The ten alternate by-laws:

1. If your operating system cannot either detect or prevent a bad guy from running his program on your computer, it is badly written, and you've purchased defective software.

2. If operating system software requires monthly patches in order to correct security issues identified by former (and current) bad guys, you've purchased defective software.

3. If operating system software contains no native anti-virus or other malware prevention features in its fourth of fifth iteration in fifteen or twenty years, you've purchased defective software.

4. Talking about trustworthy computing at trade shows does not make defective software non-defective. Or trustworthy.

5. If operating system software is designed so that popular anti-virus and anti-malware programs can't be installed with crashing the operating system, you've purchased defective software.

6. Grafting an internet browser to an operating system is like grafting a leg onto your head.

7. Creating an impression that walking around with a leg grafted onto your head makes you run better does not make you run better.

8. If an operating system is defective and subject to an exploit in a computer at home, it is more than likely to be equally defective and subject to same when ported to a mobile device.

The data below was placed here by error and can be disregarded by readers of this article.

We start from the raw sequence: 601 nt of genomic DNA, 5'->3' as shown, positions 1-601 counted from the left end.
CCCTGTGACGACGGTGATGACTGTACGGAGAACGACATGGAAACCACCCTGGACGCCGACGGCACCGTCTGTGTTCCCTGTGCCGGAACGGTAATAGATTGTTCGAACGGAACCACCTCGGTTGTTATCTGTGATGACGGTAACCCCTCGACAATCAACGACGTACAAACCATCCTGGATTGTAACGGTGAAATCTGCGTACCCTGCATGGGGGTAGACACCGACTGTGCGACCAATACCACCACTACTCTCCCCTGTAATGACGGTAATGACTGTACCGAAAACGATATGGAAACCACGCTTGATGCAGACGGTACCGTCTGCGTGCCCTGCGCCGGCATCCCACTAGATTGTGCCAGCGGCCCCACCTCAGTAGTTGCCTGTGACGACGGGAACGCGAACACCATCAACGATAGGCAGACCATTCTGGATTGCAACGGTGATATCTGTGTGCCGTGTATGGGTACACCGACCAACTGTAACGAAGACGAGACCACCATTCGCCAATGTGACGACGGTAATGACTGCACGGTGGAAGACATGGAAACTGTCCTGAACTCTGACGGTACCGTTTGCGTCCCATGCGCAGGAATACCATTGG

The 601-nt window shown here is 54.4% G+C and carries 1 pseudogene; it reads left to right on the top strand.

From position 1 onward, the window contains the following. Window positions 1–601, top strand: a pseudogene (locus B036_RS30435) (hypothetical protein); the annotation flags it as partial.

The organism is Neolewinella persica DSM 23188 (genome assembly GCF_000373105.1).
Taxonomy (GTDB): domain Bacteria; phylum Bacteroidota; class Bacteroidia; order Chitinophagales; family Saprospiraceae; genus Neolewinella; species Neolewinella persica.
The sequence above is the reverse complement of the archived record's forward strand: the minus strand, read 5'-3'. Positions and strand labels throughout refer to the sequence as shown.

9. Case hardening defective operating system software in a FIPS enclosure does not make the operating system software non-defective, but it probably does a great job at protecting defective software.

10. A thirty day programming hiatus is never sufficient to correct security vulnerabilities in various operating systems containing millions of lines of code.

Thursday, January 05, 2006


MS Deletes Chinese Dissident Blog from MSN Spaces

Odd. A site hosted (I think) in the United States must comply with Chinese law. Interesting theory, with even more interesting ramifications. Now, if "local laws required the stoning of purveyors of sex-oriented blogs I wonder if there would be such a rush to comply...

Cnet headline: "Microsoft has admitted to removing the blog of an outspoken Chinese journalist from its MSN Spaces site, citing its policy of adhering to local laws"

"...A Microsoft representative told ZDNet UK on Wednesday that it blocked
Anti's MSN Space blog to help ensure that the service complied with local laws in China. "

And the link:

Monday, January 02, 2006

Third Party Windows wmf Exploit Patch Made Available

Ilfak Guilfanov (the author of the patch) may be a nice guy, a capable programmer, and perhaps even a local hero. I'm not certain if I would install a patch into an OS that didn't come from the OS vendor. Of course, as of the time of this post, there is none, millions of computers are exposed, and aye, that's the rub.